https://jvz8.com/c/202927/369164  prime stocks

  https://jvz3.com/c/202927/361015  content gorilla

  https://jvz8.com/c/202927/366443  stock rush  

 https://jvz1.com/c/202927/373449  forrk   

https://jvz3.com/c/202927/194909  keysearch  

 https://jvz4.com/c/202927/296191  gluten free   

https://jvz1.com/c/202927/286851  diet fitness diabetes  

https://jvz8.com/c/202927/213027  writing job  

 https://jvz6.com/c/202927/108695  postradamus

https://jvz1.com/c/202927/372094  stoodaio

 https://jvz4.com/c/202927/358049  profile mate  

 https://jvz6.com/c/202927/279944  senuke  

 https://jvz8.com/c/202927/54245   asin   

https://jvz8.com/c/202927/370227  appimize

 https://jvz8.com/c/202927/376524  super backdrop

 https://jvz6.com/c/202927/302715  audiencetoolkit

 https://jvz1.com/c/202927/375487  4brandcommercial

https://jvz2.com/c/202927/375358  talkingfaces

 https://jvz6.com/c/202927/375706  socifeed

 https://jvz2.com/c/202927/184902  gaming jobs

 https://jvz6.com/c/202927/88118   backlink indexer  https://jvz1.com/c/202927/376361  powrsuite  

https://jvz3.com/c/202927/370472  tubeserp  

https://jvz4.com/c/202927/343405  PR Rage  

https://jvz6.com/c/202927/371547  design beast  

https://jvz3.com/c/202927/376879  commission smasher

 https://jvz2.com/c/202927/376925  MT4Code System

https://jvz6.com/c/202927/375959  viral dash

https://jvz1.com/c/202927/376527  coursova

 https://jvz4.com/c/202927/144349  fanpage

https://jvz1.com/c/202927/376877  forex expert  

https://jvz6.com/c/202927/374258  appointomatic

https://jvz2.com/c/202927/377003  woocommerce

https://jvz6.com/c/202927/377005  domainname

 https://jvz8.com/c/202927/376842  maxslides

https://jvz8.com/c/202927/376381  ada leadz

https://jvz2.com/c/202927/333637  eyeslick

https://jvz1.com/c/202927/376986  creaitecontentcreator

https://jvz4.com/c/202927/376095  vidcentric

https://jvz1.com/c/202927/374965  studioninja

https://jvz6.com/c/202927/374934  marketingblocks https://jvz3.com/c/202927/372682  clipsreel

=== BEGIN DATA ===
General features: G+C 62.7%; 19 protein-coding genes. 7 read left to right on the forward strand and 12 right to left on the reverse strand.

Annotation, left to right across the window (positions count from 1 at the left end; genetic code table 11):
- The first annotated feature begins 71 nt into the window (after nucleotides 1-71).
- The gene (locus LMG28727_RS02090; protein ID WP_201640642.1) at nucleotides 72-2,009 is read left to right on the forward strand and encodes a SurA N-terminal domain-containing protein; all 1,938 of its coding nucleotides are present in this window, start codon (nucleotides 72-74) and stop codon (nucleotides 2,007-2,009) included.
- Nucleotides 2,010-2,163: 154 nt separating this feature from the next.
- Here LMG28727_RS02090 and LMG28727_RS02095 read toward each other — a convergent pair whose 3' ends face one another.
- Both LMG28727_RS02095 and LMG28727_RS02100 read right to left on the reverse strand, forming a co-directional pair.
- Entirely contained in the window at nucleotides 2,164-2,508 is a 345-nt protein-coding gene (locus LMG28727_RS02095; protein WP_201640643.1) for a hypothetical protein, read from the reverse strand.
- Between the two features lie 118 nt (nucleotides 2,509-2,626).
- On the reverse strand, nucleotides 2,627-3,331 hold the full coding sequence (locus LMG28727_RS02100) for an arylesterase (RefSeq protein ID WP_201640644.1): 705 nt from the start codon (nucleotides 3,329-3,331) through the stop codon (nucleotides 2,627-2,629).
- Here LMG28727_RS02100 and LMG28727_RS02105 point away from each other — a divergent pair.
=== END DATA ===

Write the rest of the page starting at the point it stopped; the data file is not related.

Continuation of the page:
https://jvz2.com/c/202927/372916  VideoEnginePro

https://jvz1.com/c/202927/144577  BarclaysForexExpert

https://jvz8.com/c/202927/370806  Clientfinda

https://jvz3.com/c/202927/375550  Talkingfaces

https://jvz1.com/c/202927/370769  IMSyndicator

https://jvz6.com/c/202927/283867  SqribbleEbook

https://jvz8.com/c/202927/376524  superbackdrop

https://jvz8.com/c/202927/376849  VirtualReel

https://jvz2.com/c/202927/369837  MarketPresso

https://jvz1.com/c/202927/342854  voiceBuddy

https://jvz6.com/c/202927/377211  tubeTargeter

https://jvz6.com/c/202927/377557  InstantWebsiteBundle

https://jvz6.com/c/202927/368736  soronity

https://jvz2.com/c/202927/337292  DFY Suite 3.0 Agency+ information

https://jvz8.com/c/202927/291061  VideoRobot Enterprise

https://jvz8.com/c/202927/327447  Klippyo Kreators

https://jvz8.com/c/202927/324615  ChatterPal Commercial

https://jvz8.com/c/202927/299907  WP GDPR Fix Elite Unltd Sites

https://jvz8.com/c/202927/328172  EngagerMate

https://jvz3.com/c/202927/342585  VidSnatcher Commercial

https://jvz3.com/c/202927/292919  myMailIt

https://jvz3.com/c/202927/320972  Storymate Luxury Edition

https://jvz2.com/c/202927/320466  iTraffic X – Platinum Edition

https://jvz2.com/c/202927/330783  Content Gorilla One-time

https://jvz2.com/c/202927/301402  Push Button Traffic 3.0 – Brand New

https://jvz2.com/c/202927/321987  SociCake Commercial https://jvz2.com/c/202927/289944  The Internet Marketing

 https://jvz2.com/c/202927/297271  Designa Suite License

https://jvz2.com/c/202927/310335  XFUNNELS FE Commercial 

https://jvz2.com/c/202927/291955  ShopABot

https://jvz2.com/c/202927/312692  Inboxr

https://jvz2.com/c/202927/343635  MediaCloudPro 2.0 – Agency

 https://jvz2.com/c/202927/353558  MyTrafficJacker 2.0 Pro+

https://jvz2.com/c/202927/365061  AIWA Commercial

https://jvz2.com/c/202927/357201  Toon Video Maker Premium

https://jvz2.com/c/202927/351754  Steven Alvey’s Signature Series

https://jvz2.com/c/202927/344541  Fade To Black

https://jvz2.com/c/202927/290487  Adsense Machine

https://jvz2.com/c/202927/315596  Diddly Pay’s DLCM DFY Club

https://jvz2.com/c/202927/355249  CourseReel Professional